First, Rule 45(c)(1)(B) provides that a person served with a subpoena to produce documents may serve written objections. If such objections are served, production is stayed unless and until the party serving the subpoena obtains a court order upon notice to the subpoenaed person and motion. In issuing such an order, the court "shall protect" non-parties "from significant expense resulting from the inspection and copying commanded." This rule has no bearing here because Degge never objected to the subpoena.
Second, Rule 45(c)(3)(A)(iv) obliges a court, "[o]n timely motion," to quash or modify a subpoena if it "subjects a person to undue burden." Degge, however, never moved to quash or modify the subpoena.
The third provision is Rule 45(c)(1). It imposes a duty on an attorney responsible for issuing and serving a subpoena to "take reasonable steps to avoid imposing undue burden or expense on a person subject to that subpoena." The court is obliged to enforce that duty by imposing "upon the party or attorney in breach of this duty an appropriate sanction, which may include, but is not limited to, lost earnings and a reasonable attorney's fee." Thus, the Court first must determine whether the PEC failed to take reasonable steps to avoid imposing undue burden or expense on Degge. If it so finds, it must determine an appropriate sanction.
The subpoena undeniably casts a broad net. Nevertheless, the scope of the material sought was entirely appropriate in view of the matters at issue in this action. In consequence, the terms of the subpoena itself did not constitute a breach of counsel's duty to avoid imposing undue burden or expense.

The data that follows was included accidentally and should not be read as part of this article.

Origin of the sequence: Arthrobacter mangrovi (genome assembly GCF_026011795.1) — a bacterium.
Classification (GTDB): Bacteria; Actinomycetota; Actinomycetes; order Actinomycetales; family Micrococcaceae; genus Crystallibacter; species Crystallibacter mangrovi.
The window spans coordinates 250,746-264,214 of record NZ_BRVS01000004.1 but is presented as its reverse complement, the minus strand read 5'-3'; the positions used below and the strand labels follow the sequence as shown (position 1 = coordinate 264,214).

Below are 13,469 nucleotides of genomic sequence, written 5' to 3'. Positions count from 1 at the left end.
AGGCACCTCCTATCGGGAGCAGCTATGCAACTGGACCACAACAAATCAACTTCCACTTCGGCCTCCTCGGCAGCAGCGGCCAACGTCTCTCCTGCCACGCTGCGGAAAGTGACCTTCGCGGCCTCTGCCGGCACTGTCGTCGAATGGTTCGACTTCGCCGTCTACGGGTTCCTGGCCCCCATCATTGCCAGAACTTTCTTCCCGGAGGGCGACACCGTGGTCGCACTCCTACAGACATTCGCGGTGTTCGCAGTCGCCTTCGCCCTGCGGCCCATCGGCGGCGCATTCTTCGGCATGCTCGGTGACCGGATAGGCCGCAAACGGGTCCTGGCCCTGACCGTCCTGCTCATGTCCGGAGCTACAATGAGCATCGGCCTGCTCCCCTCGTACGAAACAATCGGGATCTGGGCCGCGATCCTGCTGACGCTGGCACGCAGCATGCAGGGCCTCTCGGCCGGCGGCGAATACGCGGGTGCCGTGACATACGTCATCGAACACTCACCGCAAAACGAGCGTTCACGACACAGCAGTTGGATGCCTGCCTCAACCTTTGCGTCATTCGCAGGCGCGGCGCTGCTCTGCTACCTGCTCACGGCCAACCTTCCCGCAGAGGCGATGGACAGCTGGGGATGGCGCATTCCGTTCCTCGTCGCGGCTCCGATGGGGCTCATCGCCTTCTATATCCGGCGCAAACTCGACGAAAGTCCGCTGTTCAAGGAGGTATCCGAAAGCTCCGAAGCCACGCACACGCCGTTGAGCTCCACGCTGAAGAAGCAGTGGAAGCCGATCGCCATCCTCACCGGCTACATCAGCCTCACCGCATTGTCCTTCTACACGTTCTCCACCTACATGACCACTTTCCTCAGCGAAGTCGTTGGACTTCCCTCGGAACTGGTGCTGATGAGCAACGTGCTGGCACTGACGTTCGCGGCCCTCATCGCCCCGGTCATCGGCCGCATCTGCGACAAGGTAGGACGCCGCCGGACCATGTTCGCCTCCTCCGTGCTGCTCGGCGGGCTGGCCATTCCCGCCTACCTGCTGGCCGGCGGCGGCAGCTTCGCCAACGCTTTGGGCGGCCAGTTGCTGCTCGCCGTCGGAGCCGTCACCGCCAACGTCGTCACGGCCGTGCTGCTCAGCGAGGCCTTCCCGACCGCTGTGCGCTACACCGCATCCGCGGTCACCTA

Even though the subpoena may have been reasonable in seeking production of the materials it describes, counsel theoretically might have breached the Rule 45(c)(1) duty if he had been informed of circumstances that rendered compliance unduly burdensome or expensive but declined to take reasonable steps to alleviate the situation. In this case, Degge's counsel advised the PEC's attorney, prior to the deposition, that Degge would be producing many thousands of documents as well as electronic files. According to Degge's attorney, the PEC attorney agreed that plaintiffs would reimburse Degge for the production, although she concedes that the "reimbursement details were not worked out." Rice Aff. ¶ 3. The PEC attorney, for his part, acknowledges such a conversation, but says that it related solely "to expenses associated with copying and delivery of the documents." Tisi Aff. ¶ 7.